Welcome to Invited Blog on CJ
Welcome to Invited Blog on CJ
CreakyJoints is beyond delighted to have Christine Schwab as our first contributor for our new Invited Blog feature.
About our Invited Writer...
Christine Schwab, the mega successful fashion, beauty and lifestyle author, columnist and TV personality, was diagnosed with rheumatoid arthritis in 1990. In her third book, the memoir, Take Me Home from the Oscars: Arthritis, Television, and Fashion and Me, this current National Arthritis Foundation Ambassador wrote about how she kept her RA a secret for many years.
Among Ms. Schwab's latest arthritis awareness efforts is the creation of Christine’s Kids, a Facebook community for children and teens with autoimmune diseases where the emphasis is on hope and positivity.
To visit Christine's Kids:
10 Things Most People Don’t Know About Me
by Christine Schwab
About a month ago I received an email from CreakyJoints requesting I write a blog for their website. The only problem was the last blog I wrote for my own website was many months ago. Schedules and responsibility buzzed through my mind; can I take on this commitment? And then came the second call from the creator of CreakyJoints, Seth Ginsberg. After a few minutes on the phone I realized we had a lot in common. Our words of positivity, sense of humor, helping others overlapped. We were on the same page when it came to dealing with an autoimmune disease.
The page we are on is one of hope. For me, it’s been the only page that kept me going for years with RA.
So what should I write on my first blog? Everything you need to know about me is on my website. And I keep Twitter and Facebook friends up to date on my pages.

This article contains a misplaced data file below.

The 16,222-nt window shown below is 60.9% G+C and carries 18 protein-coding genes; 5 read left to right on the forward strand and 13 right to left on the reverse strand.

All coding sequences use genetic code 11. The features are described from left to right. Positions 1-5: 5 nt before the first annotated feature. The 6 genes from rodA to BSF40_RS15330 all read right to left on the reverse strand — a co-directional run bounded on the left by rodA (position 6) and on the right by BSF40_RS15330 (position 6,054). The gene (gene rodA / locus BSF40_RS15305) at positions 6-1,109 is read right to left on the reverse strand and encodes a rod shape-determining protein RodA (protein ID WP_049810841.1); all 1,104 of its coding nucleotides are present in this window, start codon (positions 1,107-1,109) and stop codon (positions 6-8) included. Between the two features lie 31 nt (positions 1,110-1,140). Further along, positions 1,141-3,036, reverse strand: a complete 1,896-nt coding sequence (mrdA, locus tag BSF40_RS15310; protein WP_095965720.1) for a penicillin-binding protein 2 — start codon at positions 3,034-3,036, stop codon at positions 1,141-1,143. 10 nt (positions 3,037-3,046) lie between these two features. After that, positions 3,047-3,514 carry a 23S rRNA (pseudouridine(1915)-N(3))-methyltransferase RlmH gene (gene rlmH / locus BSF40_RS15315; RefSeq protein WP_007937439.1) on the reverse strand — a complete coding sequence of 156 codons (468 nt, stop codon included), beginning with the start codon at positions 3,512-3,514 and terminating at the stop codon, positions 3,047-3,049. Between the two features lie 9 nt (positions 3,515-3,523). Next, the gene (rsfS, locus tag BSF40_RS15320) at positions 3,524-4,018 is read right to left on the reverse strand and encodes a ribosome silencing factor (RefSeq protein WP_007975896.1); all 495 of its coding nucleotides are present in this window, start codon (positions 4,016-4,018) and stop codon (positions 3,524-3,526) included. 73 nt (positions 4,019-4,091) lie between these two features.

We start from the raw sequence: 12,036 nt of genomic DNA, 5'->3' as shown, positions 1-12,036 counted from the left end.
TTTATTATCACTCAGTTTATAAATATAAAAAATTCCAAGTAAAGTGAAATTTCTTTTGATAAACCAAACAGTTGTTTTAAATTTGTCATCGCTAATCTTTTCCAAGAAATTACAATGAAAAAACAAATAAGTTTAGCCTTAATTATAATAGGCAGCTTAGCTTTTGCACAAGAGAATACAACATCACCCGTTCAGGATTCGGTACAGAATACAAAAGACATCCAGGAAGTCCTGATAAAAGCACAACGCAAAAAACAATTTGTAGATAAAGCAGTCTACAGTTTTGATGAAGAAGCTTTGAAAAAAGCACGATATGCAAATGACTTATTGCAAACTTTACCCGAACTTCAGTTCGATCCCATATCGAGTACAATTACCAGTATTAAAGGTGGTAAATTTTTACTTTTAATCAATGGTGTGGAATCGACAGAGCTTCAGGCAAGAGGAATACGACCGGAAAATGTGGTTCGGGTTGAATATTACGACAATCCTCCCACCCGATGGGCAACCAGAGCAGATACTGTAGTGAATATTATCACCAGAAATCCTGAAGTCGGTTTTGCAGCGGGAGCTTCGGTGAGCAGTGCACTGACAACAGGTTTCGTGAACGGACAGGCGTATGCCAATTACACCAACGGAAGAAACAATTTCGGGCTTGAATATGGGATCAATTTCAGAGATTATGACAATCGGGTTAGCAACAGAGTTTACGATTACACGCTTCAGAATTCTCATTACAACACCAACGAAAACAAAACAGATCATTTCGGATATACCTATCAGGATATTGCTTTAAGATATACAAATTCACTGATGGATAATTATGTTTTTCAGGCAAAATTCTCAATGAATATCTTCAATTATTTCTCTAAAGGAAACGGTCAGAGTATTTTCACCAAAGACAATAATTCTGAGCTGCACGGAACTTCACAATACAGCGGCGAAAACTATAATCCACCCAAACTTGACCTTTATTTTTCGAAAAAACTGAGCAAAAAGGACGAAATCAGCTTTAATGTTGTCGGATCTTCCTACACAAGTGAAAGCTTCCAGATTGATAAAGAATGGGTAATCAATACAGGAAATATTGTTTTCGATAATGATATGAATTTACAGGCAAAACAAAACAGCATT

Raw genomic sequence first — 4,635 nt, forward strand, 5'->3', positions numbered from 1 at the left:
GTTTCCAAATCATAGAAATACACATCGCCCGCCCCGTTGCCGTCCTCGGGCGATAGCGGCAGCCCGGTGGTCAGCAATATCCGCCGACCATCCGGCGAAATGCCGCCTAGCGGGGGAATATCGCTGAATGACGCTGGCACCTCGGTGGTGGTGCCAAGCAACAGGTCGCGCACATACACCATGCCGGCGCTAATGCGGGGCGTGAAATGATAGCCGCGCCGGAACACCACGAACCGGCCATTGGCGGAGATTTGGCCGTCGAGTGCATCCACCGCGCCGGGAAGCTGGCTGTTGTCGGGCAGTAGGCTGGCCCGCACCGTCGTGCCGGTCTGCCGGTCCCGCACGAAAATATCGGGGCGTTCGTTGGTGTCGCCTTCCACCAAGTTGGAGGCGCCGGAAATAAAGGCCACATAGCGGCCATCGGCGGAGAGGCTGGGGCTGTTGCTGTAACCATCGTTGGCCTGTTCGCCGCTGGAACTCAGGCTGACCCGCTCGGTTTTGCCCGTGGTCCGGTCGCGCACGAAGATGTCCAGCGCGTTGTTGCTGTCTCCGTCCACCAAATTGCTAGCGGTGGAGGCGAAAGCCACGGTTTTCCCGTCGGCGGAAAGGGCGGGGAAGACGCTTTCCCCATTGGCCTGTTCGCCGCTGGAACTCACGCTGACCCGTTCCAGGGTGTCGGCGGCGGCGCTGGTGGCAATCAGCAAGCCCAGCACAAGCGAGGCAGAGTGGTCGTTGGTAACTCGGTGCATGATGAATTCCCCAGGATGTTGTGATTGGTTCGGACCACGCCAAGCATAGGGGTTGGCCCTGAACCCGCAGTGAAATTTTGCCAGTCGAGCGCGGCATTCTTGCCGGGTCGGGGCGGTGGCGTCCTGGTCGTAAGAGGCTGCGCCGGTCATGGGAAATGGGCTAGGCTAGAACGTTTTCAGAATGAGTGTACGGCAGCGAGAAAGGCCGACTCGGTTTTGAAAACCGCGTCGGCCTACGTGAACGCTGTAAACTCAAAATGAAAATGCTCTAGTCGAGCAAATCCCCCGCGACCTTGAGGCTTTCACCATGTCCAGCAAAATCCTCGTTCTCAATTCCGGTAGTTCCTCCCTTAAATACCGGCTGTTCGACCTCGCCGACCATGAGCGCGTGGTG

But that’s not the complete story of who I am. I am not the fashionista, nor the author; I am just like all of you. Taking it one day at a time. Working hard to move forward. I might have been able to package myself in the media world but it doesn’t begin to tell my story. It’s the behind the scenes story that I want to share with you for our first conversation.
10 things most people don’t know about me.
- I cried the day I was diagnosed with RA. I though it was an old person’s disease.
- I envisioned myself in a wheelchair based on watching the Arthritis Telethons as a child.
- Denial became my best friend. I couldn’t even read a book on arthritis, let alone share my journey with others.
- I went on every medication available to no relief. Steroids became the only thing that helped me, and their side effects were devastating, but I had no other options.
- I found a doctor who offered me hope. Shared information on new treatments in research. Said, “hang on, hope is coming.”
- I entered the research program at UCLA for the first biologic. Frightened of all the severe warnings and life threatening complications.
- I stayed in the research program as many bailed even though my hands were showing damage. It was a double blind study; I thought for sure I was on a half dosage of the medication so the promise of a full dosage kept me moving forward.
- At the end of the program I found out I was on placebo. The power of a positive attitude. When I finally got the full dosage my joints went into remission. I could move without pain.
- Now what do I do with this second chance in life? I was one of the lucky ones. I had to give back, but how? I am a writer; dare I write about life with RA? Fear ran through me, how could I blend fashion and chronic illness? How could I share with the world my journey? I didn’t want RA to define me. I was confused and fearful. It took me a long time to gather the courage to write the book.
- In the end it wasn’t the book that changed my life, it was the disease. Thank you RA for teaching me that life is what we make it. That adversity can make us stronger. Thank you RA for opening up my eyes to all those who suffer, including the little children that very few recognize. Thank you RA for bringing me into social media where I have met the most amazing adults and children that have inspired me. Thank you RA for teaching me to be open instead of quiet and fearful.
Thank you CreakyJoints for asking me to share.
Connect with Christine: